Family life in LA


Advice for teen drivers heading for the mountains

Tips for driving in snowy weather

Snowboarding and skiing season is in full swing, and the kids are begging to go up to the slopes, but with snowy roads and unpredictable weather forecasts, parents worry about driving safety. Drivers who are inexperienced in snow can be a hazard to themselves, their passengers and other motorists. Teens themselves are uncomfortable driving, but if they get stuck on snow- or ice-covered roads, share these tips with them to help them drive safely.

  • Take it slow. Teens are often overconfident in their driving abilities, which can cause them to drive too fast and too close to other drivers. Remind teens of the importance of taking it slow and keeping distance from other drivers in bad weather, especially when driving on winding roads, when approaching stops or during heavy traffic.
  • Avoid Distractions. According to Liberty Mutual and SADD, 73 percent of teens admit to having their phones nearby while driving alone. Driving in bad weather can be challenging even without added unnecessary distractions. Remind teens to keep their phones out of reach and on silent so they’re less tempted to check incoming notifications.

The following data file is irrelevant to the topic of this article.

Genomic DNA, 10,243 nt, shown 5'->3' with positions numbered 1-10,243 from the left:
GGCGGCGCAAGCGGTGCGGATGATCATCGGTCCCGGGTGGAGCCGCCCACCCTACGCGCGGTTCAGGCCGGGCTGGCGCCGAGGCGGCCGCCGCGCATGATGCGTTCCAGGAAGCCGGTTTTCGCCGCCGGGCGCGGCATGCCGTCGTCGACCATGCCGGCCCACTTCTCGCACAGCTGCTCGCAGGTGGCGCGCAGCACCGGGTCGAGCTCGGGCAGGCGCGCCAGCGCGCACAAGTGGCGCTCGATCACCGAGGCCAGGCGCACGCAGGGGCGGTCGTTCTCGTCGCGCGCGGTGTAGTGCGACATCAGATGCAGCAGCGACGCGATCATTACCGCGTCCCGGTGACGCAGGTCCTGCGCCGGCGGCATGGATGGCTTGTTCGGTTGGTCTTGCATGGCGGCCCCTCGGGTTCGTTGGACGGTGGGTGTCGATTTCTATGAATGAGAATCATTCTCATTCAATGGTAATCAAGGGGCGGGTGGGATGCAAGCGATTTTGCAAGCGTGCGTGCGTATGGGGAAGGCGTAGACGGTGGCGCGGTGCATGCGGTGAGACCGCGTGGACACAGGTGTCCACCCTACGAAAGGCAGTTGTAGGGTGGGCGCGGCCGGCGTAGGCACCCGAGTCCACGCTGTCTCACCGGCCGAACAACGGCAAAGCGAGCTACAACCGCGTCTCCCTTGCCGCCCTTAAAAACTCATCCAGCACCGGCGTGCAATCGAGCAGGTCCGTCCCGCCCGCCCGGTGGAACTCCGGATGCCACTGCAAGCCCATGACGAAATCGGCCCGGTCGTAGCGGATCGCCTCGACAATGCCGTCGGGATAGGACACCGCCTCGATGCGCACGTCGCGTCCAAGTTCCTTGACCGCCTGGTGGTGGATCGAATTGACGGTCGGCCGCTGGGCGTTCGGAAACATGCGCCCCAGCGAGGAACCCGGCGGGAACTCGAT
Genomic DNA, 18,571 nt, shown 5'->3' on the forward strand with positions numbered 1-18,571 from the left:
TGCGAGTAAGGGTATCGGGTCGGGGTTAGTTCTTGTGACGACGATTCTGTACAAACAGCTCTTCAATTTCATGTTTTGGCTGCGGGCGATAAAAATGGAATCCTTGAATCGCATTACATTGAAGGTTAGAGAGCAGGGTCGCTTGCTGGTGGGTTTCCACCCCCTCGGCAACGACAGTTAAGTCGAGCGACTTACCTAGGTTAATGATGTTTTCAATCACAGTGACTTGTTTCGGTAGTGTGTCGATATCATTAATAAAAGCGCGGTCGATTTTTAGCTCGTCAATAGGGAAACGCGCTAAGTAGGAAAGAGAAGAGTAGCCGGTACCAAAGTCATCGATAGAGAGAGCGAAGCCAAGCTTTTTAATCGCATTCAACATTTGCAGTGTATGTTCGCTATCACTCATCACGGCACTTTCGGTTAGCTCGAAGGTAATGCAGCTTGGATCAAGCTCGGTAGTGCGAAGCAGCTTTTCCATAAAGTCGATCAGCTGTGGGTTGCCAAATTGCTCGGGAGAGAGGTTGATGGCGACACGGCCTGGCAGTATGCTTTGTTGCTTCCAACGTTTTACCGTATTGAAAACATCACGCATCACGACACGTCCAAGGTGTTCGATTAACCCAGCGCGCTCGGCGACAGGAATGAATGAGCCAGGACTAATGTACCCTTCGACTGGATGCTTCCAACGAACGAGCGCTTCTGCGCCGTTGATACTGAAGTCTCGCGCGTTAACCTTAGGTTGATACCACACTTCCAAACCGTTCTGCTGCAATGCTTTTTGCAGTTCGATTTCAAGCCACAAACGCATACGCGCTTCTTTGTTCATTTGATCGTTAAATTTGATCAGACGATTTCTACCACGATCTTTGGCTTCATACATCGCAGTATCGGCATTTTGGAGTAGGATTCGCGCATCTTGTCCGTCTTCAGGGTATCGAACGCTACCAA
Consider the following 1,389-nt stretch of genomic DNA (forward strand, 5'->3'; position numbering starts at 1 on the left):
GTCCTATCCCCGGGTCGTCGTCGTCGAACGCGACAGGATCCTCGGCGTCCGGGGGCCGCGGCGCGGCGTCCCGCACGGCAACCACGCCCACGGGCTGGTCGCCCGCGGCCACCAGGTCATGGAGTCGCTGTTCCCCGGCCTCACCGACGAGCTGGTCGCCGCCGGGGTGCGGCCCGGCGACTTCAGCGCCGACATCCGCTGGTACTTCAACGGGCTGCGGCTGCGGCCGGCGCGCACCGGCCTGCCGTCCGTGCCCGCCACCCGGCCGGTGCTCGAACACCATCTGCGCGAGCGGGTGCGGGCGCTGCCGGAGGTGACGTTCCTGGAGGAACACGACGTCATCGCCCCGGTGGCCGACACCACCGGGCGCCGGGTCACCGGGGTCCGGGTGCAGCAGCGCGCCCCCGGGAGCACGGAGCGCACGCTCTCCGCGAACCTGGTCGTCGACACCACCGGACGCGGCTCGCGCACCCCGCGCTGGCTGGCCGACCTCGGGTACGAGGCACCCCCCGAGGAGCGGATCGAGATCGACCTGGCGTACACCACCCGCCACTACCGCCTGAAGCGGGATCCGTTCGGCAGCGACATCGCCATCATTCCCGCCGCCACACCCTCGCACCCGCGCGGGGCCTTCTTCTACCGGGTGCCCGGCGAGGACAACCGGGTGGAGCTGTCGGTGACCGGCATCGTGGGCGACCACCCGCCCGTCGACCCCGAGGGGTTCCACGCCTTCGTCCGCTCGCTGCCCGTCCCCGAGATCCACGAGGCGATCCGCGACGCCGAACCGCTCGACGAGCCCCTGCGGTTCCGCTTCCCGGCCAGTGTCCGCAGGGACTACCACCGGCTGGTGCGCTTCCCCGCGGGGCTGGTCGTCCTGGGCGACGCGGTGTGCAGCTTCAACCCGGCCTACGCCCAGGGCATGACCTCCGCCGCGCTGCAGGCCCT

• Know when to stay home. No matter how long they’ve had their license, sometimes conditions are simply too bad for teens to be hitting the road. Remind them of this and that sometimes the risks are too high, even for experienced drivers like yourself.
  • Always be prepared! During winter months, when there can be bad weather and low temperatures, it’s important to always be prepared in case of unexpected car issues. Remind teens they should keep a snow brush/ice scraper in the car, along with an emergency kit. During the winter, trade tires for winter tires that provide better traction on the road when temperatures drops below 45 degrees. Liberty Mutual’s Masterthis winter driving kit provides helpful reminders.